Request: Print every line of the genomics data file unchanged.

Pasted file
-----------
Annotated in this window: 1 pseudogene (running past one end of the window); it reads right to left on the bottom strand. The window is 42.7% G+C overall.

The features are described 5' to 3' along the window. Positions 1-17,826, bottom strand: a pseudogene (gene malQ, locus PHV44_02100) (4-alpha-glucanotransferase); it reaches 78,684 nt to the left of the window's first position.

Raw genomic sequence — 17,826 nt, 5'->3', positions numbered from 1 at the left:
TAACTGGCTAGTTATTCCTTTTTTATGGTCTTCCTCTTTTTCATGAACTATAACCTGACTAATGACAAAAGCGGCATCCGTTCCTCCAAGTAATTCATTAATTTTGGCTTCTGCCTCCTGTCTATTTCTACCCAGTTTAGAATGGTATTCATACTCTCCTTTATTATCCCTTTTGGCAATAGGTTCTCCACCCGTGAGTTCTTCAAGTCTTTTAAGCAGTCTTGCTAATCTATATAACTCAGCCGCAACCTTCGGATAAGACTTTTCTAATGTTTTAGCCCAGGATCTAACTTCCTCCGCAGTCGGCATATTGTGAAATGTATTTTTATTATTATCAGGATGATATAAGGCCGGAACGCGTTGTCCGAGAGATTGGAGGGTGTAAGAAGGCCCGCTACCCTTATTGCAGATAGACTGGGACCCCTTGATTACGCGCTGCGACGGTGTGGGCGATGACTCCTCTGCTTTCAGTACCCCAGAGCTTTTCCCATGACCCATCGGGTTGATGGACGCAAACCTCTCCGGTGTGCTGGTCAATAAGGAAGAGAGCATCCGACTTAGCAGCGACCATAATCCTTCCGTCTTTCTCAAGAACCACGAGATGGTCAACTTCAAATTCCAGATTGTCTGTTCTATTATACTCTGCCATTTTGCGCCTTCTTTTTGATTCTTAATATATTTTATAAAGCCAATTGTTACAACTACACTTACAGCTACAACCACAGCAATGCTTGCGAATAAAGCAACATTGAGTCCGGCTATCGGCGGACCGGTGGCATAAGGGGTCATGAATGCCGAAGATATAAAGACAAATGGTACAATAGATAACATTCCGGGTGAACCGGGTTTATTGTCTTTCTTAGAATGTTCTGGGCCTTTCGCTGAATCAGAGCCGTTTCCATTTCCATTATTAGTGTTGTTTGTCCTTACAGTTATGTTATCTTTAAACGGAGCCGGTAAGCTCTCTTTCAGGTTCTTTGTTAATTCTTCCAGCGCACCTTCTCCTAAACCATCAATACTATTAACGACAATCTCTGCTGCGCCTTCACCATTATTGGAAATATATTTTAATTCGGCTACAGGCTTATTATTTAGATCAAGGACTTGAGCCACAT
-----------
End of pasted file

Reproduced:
Annotated in this window: 1 pseudogene (running past one end of the window); it reads right to left on the bottom strand. The window is 42.7% G+C overall.

The features are described 5' to 3' along the window. Positions 1-17,826, bottom strand: a pseudogene (gene malQ, locus PHV44_02100) (4-alpha-glucanotransferase); it reaches 78,684 nt to the left of the window's first position.

Raw genomic sequence — 17,826 nt, 5'->3', positions numbered from 1 at the left:
TAACTGGCTAGTTATTCCTTTTTTATGGTCTTCCTCTTTTTCATGAACTATAACCTGACTAATGACAAAAGCGGCATCCGTTCCTCCAAGTAATTCATTAATTTTGGCTTCTGCCTCCTGTCTATTTCTACCCAGTTTAGAATGGTATTCATACTCTCCTTTATTATCCCTTTTGGCAATAGGTTCTCCACCCGTGAGTTCTTCAAGTCTTTTAAGCAGTCTTGCTAATCTATATAACTCAGCCGCAACCTTCGGATAAGACTTTTCTAATGTTTTAGCCCAGGATCTAACTTCCTCCGCAGTCGGCATATTGTGAAATGTATTTTTATTATTATCAGGATGATATAAGGCCGGAACGCGTTGTCCGAGAGATTGGAGGGTGTAAGAAGGCCCGCTACCCTTATTGCAGATAGACTGGGACCCCTTGATTACGCGCTGCGACGGTGTGGGCGATGACTCCTCTGCTTTCAGTACCCCAGAGCTTTTCCCATGACCCATCGGGTTGATGGACGCAAACCTCTCCGGTGTGCTGGTCAATAAGGAAGAGAGCATCCGACTTAGCAGCGACCATAATCCTTCCGTCTTTCTCAAGAACCACGAGATGGTCAACTTCAAATTCCAGATTGTCTGTTCTATTATACTCTGCCATTTTGCGCCTTCTTTTTGATTCTTAATATATTTTATAAAGCCAATTGTTACAACTACACTTACAGCTACAACCACAGCAATGCTTGCGAATAAAGCAACATTGAGTCCGGCTATCGGCGGACCGGTGGCATAAGGGGTCATGAATGCCGAAGATATAAAGACAAATGGTACAATAGATAACATTCCGGGTGAACCGGGTTTATTGTCTTTCTTAGAATGTTCTGGGCCTTTCGCTGAATCAGAGCCGTTTCCATTTCCATTATTAGTGTTGTTTGTCCTTACAGTTATGTTATCTTTAAACGGAGCCGGTAAGCTCTCTTTCAGGTTCTTTGTTAATTCTTCCAGCGCACCTTCTCCTAAACCATCAATACTATTAACGACAATCTCTGCTGCGCCTTCACCATTATTGGAAATATATTTTAATTCGGCTACAGGCTTATTATTTAGATCAAGGACTTGAGCCACAT